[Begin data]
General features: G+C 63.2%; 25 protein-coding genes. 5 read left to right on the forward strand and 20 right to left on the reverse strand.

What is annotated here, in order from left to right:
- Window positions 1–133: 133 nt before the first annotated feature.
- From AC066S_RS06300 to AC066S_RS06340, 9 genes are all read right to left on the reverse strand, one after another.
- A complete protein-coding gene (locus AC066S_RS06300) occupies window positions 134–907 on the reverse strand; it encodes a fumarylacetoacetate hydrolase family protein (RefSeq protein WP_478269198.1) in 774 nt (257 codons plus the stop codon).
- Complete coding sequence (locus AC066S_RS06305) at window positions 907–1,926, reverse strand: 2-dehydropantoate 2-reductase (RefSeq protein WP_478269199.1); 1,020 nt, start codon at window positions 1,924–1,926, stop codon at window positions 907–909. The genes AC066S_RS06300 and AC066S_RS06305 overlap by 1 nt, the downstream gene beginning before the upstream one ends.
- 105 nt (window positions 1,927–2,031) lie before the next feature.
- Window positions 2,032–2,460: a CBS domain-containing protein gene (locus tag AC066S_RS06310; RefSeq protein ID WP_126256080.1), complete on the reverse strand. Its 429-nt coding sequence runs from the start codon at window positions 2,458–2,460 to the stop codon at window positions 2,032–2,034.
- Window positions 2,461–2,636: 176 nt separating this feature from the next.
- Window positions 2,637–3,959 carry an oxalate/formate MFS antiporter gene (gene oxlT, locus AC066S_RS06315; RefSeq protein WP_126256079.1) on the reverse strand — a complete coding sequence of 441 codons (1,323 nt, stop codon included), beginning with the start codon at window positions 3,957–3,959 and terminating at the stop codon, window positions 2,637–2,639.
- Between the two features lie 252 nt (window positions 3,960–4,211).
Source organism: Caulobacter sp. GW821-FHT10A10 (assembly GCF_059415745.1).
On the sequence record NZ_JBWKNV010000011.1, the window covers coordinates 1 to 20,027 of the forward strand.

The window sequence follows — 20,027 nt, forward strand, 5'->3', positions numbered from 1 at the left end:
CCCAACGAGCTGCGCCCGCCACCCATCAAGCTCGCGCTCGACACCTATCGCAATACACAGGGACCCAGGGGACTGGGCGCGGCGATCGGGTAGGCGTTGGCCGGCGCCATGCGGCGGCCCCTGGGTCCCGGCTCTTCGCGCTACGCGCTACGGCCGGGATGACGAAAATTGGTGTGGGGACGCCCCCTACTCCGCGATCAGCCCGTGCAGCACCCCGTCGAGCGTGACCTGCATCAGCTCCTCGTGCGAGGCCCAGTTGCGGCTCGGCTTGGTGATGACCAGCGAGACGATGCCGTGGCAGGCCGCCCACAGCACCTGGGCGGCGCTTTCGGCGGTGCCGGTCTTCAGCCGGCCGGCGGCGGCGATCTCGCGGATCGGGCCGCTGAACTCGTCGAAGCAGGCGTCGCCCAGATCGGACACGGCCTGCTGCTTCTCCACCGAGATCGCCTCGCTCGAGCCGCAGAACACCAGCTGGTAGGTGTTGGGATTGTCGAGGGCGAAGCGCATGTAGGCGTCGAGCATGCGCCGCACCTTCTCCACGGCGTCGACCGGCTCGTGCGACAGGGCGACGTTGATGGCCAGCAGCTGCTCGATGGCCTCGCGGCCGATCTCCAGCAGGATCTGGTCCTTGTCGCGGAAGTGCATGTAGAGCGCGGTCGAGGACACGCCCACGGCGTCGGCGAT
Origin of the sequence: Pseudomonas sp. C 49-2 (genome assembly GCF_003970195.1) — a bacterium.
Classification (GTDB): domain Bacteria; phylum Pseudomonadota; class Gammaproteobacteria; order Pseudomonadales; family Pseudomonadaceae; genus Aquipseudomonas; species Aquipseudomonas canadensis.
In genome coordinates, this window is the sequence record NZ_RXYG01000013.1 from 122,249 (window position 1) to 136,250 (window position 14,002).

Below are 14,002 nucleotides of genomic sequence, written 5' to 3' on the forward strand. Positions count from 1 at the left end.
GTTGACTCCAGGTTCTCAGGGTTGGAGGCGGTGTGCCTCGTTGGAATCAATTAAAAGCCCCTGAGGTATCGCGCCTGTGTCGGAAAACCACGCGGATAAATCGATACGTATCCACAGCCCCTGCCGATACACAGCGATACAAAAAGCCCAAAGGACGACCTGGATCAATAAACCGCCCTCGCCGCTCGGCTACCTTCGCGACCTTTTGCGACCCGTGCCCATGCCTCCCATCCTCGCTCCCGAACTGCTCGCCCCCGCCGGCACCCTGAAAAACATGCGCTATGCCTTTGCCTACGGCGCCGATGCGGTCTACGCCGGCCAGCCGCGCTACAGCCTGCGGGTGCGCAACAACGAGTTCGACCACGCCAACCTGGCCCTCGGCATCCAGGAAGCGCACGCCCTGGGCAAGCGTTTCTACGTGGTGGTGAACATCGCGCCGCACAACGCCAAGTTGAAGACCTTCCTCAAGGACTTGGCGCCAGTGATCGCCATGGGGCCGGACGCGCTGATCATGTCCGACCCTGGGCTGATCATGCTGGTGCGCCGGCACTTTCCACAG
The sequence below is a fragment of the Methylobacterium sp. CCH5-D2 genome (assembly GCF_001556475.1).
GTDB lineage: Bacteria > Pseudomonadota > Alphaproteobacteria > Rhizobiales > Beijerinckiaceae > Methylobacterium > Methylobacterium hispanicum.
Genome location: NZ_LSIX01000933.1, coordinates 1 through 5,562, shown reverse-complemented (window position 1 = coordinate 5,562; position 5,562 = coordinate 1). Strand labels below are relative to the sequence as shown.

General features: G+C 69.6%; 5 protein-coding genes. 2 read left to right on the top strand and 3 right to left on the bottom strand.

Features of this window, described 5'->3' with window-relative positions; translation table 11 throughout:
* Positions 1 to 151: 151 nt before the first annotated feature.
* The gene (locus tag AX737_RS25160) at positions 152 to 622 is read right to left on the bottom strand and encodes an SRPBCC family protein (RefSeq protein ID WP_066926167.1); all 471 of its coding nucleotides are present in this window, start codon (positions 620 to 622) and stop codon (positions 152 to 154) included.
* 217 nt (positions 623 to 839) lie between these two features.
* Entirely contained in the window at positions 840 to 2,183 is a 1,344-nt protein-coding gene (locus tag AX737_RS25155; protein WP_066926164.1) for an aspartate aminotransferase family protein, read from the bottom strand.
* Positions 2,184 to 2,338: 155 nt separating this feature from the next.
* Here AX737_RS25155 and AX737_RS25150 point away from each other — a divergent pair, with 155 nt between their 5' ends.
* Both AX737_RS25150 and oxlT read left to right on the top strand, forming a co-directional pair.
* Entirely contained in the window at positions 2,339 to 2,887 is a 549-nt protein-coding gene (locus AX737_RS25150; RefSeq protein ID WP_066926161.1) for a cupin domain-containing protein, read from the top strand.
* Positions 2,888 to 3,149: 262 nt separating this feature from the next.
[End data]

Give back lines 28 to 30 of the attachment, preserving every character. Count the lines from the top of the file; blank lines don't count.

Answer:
* 217 nt (positions 623 to 839) lie between these two features.
* Entirely contained in the window at positions 840 to 2,183 is a 1,344-nt protein-coding gene (locus tag AX737_RS25155; protein WP_066926164.1) for an aspartate aminotransferase family protein, read from the bottom strand.
* Positions 2,184 to 2,338: 155 nt separating this feature from the next.